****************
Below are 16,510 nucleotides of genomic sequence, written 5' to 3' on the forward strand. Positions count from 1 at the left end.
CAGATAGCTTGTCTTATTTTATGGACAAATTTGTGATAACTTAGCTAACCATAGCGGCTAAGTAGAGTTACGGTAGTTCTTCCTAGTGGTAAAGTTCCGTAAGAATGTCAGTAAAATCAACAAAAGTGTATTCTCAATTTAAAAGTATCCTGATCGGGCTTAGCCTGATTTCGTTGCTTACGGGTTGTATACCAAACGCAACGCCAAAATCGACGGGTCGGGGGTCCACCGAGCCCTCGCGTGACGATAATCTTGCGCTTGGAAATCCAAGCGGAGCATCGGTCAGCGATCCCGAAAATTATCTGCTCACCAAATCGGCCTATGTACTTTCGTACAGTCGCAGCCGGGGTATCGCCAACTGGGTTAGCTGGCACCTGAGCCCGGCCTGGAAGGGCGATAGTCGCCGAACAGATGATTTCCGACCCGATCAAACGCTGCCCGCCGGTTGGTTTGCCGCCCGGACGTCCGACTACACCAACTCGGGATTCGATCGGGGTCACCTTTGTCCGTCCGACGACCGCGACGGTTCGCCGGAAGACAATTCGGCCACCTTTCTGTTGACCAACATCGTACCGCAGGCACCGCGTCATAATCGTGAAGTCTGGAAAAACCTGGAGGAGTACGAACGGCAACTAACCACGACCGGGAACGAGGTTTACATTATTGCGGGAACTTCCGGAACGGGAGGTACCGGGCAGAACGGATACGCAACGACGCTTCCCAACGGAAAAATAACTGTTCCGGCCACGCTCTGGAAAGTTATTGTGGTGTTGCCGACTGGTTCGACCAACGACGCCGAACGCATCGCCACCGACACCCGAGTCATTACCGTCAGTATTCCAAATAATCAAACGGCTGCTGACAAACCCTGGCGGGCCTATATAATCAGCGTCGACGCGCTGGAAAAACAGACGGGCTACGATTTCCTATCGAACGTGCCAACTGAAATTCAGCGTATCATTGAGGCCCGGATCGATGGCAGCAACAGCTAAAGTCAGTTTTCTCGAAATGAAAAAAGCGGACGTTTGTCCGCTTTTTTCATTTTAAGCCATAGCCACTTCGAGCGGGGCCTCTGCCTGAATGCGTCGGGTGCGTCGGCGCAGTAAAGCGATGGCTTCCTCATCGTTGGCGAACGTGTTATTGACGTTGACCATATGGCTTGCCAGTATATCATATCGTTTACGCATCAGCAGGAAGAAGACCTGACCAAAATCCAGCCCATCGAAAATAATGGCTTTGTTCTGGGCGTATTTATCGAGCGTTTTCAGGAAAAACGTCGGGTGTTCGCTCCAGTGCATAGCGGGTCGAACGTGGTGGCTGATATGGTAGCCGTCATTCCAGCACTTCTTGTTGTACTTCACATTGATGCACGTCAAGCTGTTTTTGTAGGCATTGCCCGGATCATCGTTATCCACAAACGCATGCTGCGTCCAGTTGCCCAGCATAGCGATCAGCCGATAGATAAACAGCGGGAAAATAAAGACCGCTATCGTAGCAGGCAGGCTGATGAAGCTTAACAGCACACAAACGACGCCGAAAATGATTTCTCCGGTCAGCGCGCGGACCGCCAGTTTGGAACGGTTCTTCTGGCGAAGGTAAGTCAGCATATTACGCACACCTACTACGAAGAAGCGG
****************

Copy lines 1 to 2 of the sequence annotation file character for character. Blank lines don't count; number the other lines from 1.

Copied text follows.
Below are 16,510 nucleotides of genomic sequence, written 5' to 3' on the forward strand. Positions count from 1 at the left end.
CAGATAGCTTGTCTTATTTTATGGACAAATTTGTGATAACTTAGCTAACCATAGCGGCTAAGTAGAGTTACGGTAGTTCTTCCTAGTGGTAAAGTTCCGTAAGAATGTCAGTAAAATCAACAAAAGTGTATTCTCAATTTAAAAGTATCCTGATCGGGCTTAGCCTGATTTCGTTGCTTACGGGTTGTATACCAAACGCAACGCCAAAATCGACGGGTCGGGGGTCCACCGAGCCCTCGCGTGACGATAATCTTGCGCTTGGAAATCCAAGCGGAGCATCGGTCAGCGATCCCGAAAATTATCTGCTCACCAAATCGGCCTATGTACTTTCGTACAGTCGCAGCCGGGGTATCGCCAACTGGGTTAGCTGGCACCTGAGCCCGGCCTGGAAGGGCGATAGTCGCCGAACAGATGATTTCCGACCCGATCAAACGCTGCCCGCCGGTTGGTTTGCCGCCCGGACGTCCGACTACACCAACTCGGGATTCGATCGGGGTCACCTTTGTCCGTCCGACGACCGCGACGGTTCGCCGGAAGACAATTCGGCCACCTTTCTGTTGACCAACATCGTACCGCAGGCACCGCGTCATAATCGTGAAGTCTGGAAAAACCTGGAGGAGTACGAACGGCAACTAACCACGACCGGGAACGAGGTTTACATTATTGCGGGAACTTCCGGAACGGGAGGTACCGGGCAGAACGGATACGCAACGACGCTTCCCAACGGAAAAATAACTGTTCCGGCCACGCTCTGGAAAGTTATTGTGGTGTTGCCGACTGGTTCGACCAACGACGCCGAACGCATCGCCACCGACACCCGAGTCATTACCGTCAGTATTCCAAATAATCAAACGGCTGCTGACAAACCCTGGCGGGCCTATATAATCAGCGTCGACGCGCTGGAAAAACAGACGGGCTACGATTTCCTATCGAACGTGCCAACTGAAATTCAGCGTATCATTGAGGCCCGGATCGATGGCAGCAACAGCTAAAGTCAGTTTTCTCGAAATGAAAAAAGCGGACGTTTGTCCGCTTTTTTCATTTTAAGCCATAGCCACTTCGAGCGGGGCCTCTGCCTGAATGCGTCGGGTGCGTCGGCGCAGTAAAGCGATGGCTTCCTCATCGTTGGCGAACGTGTTATTGACGTTGACCATATGGCTTGCCAGTATATCATATCGTTTACGCATCAGCAGGAAGAAGACCTGACCAAAATCCAGCCCATCGAAAATAATGGCTTTGTTCTGGGCGTATTTATCGAGCGTTTTCAGGAAAAACGTCGGGTGTTCGCTCCAGTGCATAGCGGGTCGAACGTGGTGGCTGATATGGTAGCCGTCATTCCAGCACTTCTTGTTGTACTTCACATTGATGCACGTCAAGCTGTTTTTGTAGGCATTGCCCGGATCATCGTTATCCACAAACGCATGCTGCGTCCAGTTGCCCAGCATAGCGATCAGCCGATAGATAAACAGCGGGAAAATAAAGACCGCTATCGTAGCAGGCAGGCTGATGAAGCTTAACAGCACACAAACGACGCCGAAAATGATTTCTCCGGTCAGCGCGCGGACCGCCAGTTTGGAACGGTTCTTCTGGCGAAGGTAAGTCAGCATATTACGCACACCTACTACGAAGAAGCGG